• Personality as Revealed by Tweet Cloud

    Screenshot of a Wordle word cloud of Michelle's most commonly tweeted words
    Credit: Wordle by Michelle A. Hoyle under an Attribution-ShareAlike 3.0 Generic license
    Image: Michelle’s tweet cloud. Most used words: thanks, RT, good, learning and marking.

    Niall Sclater posted an article on his blog yesterday about personality and tweet clouds.  Inspired, I ran used Wordle of my top used words. TweeetStats, like many text analysis tools, uses a stop list, removing common words like “and”, “the”, “a”, etc. TweetStats gave me the option of additionally removing the names of people to whom I was replying, so terms like “@psychemedia” and “@AJCann” have also been excluded. It could use some better stemming. “Courses” and “course” appear as separate entries, as do “game” and “games”.

    Graph of Michelle's Twitter client usage
    Credit: Screenshot by Michelle A. Hoyle under an Attribution-ShareAlike 3.0 Generic license
    Image: Graph of Michelle’s Twitter client usage. Most common is Twitter for iPhone at over 1500 tweets, followed by Syrinx (for the Mac) at 1000 and then Tweetie for the Mac.

    Looking at the generated stats, I apparently reply a lot.  54% of my tweets, according to TweetStats, have been replies.  I’m not sure the data is complete though.  There’s a big gap in the chart (see image below), making it look like I didn’t have any tweets between January 2009 and January 2010.  That’s definitely wrong! Missing an entire year’s worth of tweets likely influences my tweet cloud considerably. I suspect the missing bits are due to restrictions that Twitter has on the amount of requests for information that can be sent. I am not convinced it even reflects all of this year’s tweets. Perhaps someone more knowledgeable could comment on that.

    Although I tried Twitter for the iPhone for a day or two, I never really used it that much. I believe that Tweetie, which I did use, got rebranded as Twitter for iPhone, so my past usage of that client. The interface usage statistics also include “Syrinx”, which I don’t remember using beyond opening it up. I certainly used Tweetie for Mac far more than I’ve used Syrinx. I suppose it’s possible that’s another renamed Twitter client. Prior to using Tweetie for the Mac, I used Twhirl. That doesn’t show at all and I used that for a long time. Another victim of the missing time? Possibly.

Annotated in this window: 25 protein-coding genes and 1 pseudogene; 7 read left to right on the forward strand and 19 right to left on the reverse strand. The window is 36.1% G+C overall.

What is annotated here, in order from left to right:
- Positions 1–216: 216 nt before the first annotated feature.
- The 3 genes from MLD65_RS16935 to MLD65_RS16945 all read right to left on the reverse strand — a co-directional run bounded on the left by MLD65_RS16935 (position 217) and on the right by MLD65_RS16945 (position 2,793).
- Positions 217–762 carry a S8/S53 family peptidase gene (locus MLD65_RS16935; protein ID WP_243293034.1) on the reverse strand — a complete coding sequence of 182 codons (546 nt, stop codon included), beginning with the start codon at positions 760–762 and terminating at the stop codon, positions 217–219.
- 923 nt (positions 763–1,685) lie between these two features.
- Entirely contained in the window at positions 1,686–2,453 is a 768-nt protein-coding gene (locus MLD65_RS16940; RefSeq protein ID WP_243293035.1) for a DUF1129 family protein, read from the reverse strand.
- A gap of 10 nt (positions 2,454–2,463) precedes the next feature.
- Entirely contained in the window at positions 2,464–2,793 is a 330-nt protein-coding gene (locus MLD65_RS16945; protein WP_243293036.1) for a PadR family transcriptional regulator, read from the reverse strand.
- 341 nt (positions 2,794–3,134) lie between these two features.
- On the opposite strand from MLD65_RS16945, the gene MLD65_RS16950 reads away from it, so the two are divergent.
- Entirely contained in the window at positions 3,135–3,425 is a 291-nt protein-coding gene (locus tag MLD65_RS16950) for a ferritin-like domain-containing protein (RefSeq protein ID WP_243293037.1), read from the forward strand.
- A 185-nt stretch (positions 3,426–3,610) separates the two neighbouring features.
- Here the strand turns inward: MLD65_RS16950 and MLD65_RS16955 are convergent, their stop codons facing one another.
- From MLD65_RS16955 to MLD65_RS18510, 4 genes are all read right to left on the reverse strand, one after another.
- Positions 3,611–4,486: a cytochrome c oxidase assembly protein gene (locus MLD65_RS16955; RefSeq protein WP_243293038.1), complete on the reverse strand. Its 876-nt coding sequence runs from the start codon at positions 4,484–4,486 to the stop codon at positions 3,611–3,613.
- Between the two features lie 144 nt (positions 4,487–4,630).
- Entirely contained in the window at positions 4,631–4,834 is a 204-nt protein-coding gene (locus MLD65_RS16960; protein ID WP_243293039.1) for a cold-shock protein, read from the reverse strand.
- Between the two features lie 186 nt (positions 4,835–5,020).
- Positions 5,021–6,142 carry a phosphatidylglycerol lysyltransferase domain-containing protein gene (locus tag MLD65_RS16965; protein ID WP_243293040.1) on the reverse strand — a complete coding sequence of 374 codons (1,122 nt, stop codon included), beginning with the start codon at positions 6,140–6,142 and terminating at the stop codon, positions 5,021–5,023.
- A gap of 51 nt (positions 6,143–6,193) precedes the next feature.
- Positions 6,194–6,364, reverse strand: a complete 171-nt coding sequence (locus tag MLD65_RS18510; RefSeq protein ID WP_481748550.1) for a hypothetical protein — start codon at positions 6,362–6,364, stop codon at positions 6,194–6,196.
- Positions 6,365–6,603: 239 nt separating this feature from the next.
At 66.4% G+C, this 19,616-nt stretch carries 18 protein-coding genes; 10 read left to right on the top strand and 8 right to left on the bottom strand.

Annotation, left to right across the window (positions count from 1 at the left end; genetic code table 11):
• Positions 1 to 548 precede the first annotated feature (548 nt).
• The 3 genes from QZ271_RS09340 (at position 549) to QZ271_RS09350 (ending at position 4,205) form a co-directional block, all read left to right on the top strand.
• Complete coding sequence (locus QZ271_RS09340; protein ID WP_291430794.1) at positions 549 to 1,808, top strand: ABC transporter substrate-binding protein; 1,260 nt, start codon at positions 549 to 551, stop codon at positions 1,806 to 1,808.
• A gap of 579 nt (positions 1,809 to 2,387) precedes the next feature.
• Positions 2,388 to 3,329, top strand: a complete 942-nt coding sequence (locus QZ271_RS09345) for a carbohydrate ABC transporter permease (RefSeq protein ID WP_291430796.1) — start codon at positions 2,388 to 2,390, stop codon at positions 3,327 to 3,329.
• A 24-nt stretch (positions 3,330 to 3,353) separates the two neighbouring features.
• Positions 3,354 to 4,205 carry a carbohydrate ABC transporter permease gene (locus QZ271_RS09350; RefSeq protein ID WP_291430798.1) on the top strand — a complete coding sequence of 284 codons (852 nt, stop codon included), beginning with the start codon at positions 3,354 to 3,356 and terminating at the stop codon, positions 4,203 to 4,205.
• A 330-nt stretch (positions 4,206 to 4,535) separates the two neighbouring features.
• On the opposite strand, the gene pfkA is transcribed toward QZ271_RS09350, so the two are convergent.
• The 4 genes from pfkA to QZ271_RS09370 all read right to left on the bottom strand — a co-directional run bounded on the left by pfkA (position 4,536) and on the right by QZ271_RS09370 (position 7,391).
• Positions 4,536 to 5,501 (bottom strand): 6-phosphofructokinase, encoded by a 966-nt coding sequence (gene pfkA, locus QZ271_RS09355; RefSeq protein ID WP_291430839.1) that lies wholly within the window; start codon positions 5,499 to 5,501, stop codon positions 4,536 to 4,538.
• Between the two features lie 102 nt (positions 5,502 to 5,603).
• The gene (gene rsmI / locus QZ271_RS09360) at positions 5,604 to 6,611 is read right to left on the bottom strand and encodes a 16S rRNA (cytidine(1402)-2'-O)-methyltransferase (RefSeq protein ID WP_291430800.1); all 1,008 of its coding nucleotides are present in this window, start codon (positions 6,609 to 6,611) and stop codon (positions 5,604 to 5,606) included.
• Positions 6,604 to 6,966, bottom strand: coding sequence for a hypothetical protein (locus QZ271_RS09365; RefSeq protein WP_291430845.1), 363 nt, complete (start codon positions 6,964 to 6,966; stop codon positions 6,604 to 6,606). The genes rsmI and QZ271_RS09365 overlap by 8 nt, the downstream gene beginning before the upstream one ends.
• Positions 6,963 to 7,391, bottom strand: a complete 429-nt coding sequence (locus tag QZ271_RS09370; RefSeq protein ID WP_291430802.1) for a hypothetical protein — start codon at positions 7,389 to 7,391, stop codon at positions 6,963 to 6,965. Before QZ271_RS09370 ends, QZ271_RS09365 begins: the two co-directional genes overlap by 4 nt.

Michelle's timeline of tweets since 2008
    Credit: Screenshot by Michelle A. Hoyle under an Attribution-ShareAlike 3.0 Generic license
    Image: Michelle’s timeline of tweets since 2008.

    Examining the word cloud at the top of this post, I obviously spend too much time marking or talking about marking.  To be fair, some could be assessment principles or assessment research.  After all, learning, students, and research are quite high too. That said, other than I’m Canadian with a penchant for “good” “think”ing, what does this say about my personality? Does it really reflect my obsessions? I do think a lot, but I also read a lot and play games. They feature in there, but not as much as I would expect. I maintain multiple Twitter accounts, so perhaps my interests have been split somewhat and this main account distributes my interests more evenly, making it harder to represent me on the basis of my tweets.

    I see I am stereotypically Canadian; “thanks” figures quite prominently. I also share and acknowledge the words of others, because “rt”, short for retweet, frequently occurs. Something is interesting from what doesn’t appear: negative terms. “good” and “interesting” are there, but words of complaint or dislike or other negative emotions do not feature often enough to show up on the word cloud. That suggests I am a positive person. I would disagree with that. I think I can be highly critical and frequently negative, but I tend to keep it to myself rather than impulsively blurting it out on Twitter.

    Are you what you tweet? What does a tweet cloud reveal about your personality and interests?


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